In understanding how pageants such as the Carnival Calabar Queen gain and maintain such popularity in Nigeria, it is necessary for anthropological analyses to look to the local, both in acknowledging emic conceptions of beauty and in understanding how pageantry fits into local power structures. Writing about the production and consumption of Mali's popular Miss ORTM pageant, Schulz (Reference Schulz2000) offers one useful analysis to help us draw out the nuances of power, gender and the nation in African pageantry. Since Miss ORTM was first broadcast on national television, a small elite has driven ideals of Malian beauty that do not encompass the whole nation. Urban ideals of slim girls reminiscent of the ‘Western’ fashion industry ignore the majority of Mali women, and the pageant's preference for southern contestants arguably excludes Mali's northern triangle. Following Schulz's (Reference Schulz2000) view of the global pageantry world through a local lens, this paper shows how (new) standards of beauty are not imposed by ‘Western’ culture but adopted and encouraged by certain groups at the local level for particular gains and outcomes. While Schulz frames pageantry as a vehicle for Malian governmental cultural politics, this paper pays attention to the way in which contestants use pageantry to enact the feminine ideals they hope will generate personal success.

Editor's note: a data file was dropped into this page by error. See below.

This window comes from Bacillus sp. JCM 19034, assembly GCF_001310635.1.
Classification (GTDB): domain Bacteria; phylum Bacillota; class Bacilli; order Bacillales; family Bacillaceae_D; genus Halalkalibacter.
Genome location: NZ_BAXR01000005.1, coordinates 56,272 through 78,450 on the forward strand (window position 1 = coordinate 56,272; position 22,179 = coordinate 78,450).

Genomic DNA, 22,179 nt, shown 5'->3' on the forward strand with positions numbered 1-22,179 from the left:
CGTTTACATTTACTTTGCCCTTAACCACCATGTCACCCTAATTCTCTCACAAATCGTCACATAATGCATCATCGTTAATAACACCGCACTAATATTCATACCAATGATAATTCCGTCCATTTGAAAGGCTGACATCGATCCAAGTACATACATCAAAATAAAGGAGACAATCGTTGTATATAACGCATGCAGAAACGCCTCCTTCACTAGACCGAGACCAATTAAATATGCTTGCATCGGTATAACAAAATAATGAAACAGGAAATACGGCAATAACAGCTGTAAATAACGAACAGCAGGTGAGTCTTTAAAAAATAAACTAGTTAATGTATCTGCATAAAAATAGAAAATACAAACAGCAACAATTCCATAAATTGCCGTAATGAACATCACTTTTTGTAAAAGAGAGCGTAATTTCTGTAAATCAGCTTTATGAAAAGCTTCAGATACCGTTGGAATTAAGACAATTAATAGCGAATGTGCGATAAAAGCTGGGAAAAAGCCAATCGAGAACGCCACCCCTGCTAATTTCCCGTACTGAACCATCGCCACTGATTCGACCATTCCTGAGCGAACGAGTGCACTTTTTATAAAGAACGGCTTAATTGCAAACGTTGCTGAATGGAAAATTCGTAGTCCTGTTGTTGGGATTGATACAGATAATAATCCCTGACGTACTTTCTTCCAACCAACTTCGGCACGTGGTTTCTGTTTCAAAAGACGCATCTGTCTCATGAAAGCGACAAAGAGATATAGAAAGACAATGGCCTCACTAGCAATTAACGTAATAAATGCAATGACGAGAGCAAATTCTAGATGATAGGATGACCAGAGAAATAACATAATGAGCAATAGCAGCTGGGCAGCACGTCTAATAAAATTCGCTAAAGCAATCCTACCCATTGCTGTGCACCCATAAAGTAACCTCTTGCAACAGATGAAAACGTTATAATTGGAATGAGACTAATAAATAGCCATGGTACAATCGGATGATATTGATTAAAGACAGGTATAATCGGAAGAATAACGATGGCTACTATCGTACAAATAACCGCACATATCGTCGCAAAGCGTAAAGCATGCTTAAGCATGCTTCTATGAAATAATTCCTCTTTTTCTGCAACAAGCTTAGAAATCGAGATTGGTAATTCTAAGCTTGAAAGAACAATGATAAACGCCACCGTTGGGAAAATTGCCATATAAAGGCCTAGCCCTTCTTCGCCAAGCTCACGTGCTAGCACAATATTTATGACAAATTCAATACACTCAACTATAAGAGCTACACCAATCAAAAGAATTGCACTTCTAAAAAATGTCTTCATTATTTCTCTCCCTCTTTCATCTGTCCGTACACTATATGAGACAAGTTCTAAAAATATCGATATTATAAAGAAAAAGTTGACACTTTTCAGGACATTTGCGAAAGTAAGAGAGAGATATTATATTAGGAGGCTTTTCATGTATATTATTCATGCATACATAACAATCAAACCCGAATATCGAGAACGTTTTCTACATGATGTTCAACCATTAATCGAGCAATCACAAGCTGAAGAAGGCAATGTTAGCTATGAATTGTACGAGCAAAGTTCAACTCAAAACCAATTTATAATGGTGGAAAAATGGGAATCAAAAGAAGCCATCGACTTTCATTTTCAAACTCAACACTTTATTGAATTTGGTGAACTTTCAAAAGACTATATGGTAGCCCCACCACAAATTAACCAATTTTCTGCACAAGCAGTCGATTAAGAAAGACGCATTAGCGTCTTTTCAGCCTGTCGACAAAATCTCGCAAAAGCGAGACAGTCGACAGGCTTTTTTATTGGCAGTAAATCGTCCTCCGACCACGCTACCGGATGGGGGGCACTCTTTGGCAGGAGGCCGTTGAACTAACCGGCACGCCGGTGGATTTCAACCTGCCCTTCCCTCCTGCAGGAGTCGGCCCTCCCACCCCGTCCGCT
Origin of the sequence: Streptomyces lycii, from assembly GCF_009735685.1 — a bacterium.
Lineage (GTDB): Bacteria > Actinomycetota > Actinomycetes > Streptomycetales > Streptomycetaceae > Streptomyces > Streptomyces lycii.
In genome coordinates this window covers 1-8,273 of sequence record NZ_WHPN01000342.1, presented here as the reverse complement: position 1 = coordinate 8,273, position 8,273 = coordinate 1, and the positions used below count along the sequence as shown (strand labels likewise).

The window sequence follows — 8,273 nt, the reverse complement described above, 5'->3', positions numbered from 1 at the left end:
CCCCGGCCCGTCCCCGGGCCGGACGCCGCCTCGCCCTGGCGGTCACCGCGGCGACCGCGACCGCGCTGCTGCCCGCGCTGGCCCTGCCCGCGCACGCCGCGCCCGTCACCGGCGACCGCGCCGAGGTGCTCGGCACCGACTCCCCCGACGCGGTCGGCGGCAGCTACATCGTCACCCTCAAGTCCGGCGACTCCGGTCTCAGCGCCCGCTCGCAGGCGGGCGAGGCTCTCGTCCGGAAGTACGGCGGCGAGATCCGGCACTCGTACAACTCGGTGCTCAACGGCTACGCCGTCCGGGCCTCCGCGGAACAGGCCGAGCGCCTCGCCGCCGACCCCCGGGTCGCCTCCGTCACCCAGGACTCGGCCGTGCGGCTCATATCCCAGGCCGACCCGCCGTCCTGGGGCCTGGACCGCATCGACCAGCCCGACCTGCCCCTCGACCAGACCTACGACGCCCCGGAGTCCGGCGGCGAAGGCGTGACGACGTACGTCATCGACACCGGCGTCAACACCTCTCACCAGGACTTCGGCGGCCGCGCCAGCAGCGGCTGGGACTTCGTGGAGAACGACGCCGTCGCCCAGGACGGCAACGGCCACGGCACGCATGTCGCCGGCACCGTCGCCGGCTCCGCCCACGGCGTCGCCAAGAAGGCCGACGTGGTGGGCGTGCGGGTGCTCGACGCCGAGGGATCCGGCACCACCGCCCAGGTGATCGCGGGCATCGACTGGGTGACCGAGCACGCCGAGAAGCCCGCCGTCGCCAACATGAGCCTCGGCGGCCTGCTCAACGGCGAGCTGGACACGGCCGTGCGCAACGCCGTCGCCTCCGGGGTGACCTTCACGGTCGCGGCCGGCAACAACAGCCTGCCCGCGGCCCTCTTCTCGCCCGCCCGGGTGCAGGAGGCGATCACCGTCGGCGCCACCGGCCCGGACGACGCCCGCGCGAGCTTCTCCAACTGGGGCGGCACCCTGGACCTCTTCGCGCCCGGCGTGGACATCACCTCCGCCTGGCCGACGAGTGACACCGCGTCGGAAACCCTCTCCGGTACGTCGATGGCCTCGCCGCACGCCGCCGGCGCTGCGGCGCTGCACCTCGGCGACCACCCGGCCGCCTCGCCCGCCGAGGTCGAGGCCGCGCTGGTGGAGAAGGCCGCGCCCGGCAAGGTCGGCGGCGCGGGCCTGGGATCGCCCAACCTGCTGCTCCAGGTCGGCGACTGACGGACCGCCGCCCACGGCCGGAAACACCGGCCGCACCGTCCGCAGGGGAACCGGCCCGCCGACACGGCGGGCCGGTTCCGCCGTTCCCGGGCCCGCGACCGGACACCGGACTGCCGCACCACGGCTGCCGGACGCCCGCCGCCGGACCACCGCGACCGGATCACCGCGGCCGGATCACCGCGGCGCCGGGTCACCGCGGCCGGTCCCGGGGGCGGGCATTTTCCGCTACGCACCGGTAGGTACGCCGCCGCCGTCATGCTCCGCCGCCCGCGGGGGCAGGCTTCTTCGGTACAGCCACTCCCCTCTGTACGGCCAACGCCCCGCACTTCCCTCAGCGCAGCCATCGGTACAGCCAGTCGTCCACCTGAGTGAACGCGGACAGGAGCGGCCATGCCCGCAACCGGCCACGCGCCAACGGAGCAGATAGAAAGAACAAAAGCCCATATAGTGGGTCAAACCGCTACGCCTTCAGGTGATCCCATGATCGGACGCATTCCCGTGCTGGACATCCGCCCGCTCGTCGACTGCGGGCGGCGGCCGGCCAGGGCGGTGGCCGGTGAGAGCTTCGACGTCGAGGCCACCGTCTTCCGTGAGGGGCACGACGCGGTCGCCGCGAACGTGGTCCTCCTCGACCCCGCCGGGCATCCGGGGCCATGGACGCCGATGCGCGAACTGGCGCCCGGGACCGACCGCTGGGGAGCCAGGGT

In understanding how new feminine ideals are created, this paper sees the need to understand contestants' motivations for and experiences of pageantry, thereby complicating feminist critiques of pageantry as negating agency and presenting women as commodities. For instance, writing about the Minnesota Community Queen Pageant, Lavendo (Reference Lavendo, Cohen, Wilk and Stoeltje1996) argues that pageantry has multiple, often contradictory, outcomes due to both organizers' widely divergent inspiration and contestants' varying interpretations of the competition. While contestants are chosen and sponsored by a small business community, Lavendo (Reference Lavendo, Cohen, Wilk and Stoeltje1996: 45) argues that we should not dismiss contestants' ‘imaginative agency’ in their participation. Also noting contestants' motivations, Moskalenko's (Reference Moskalenko, Cohen, Wilk and Stoeltje1996) reflective piece on winning Moscow Beauty 1989 places pageantry within the context of local politics. After Perestroika, Moscow Beauty opened up new avenues for how women were viewed in society. While organizers were looking for a typical Moscow beauty, Moskalenko (Reference Moskalenko, Cohen, Wilk and Stoeltje1996), a student at the time, describes how she was surrounded by pageant-goers united by one motivation: to be noticed and feel important. Unfortunately, while highlighting contestants' motivations, both authors fail to detail their experiences after pageantry, to show whether or not they benefited from their participation and wins.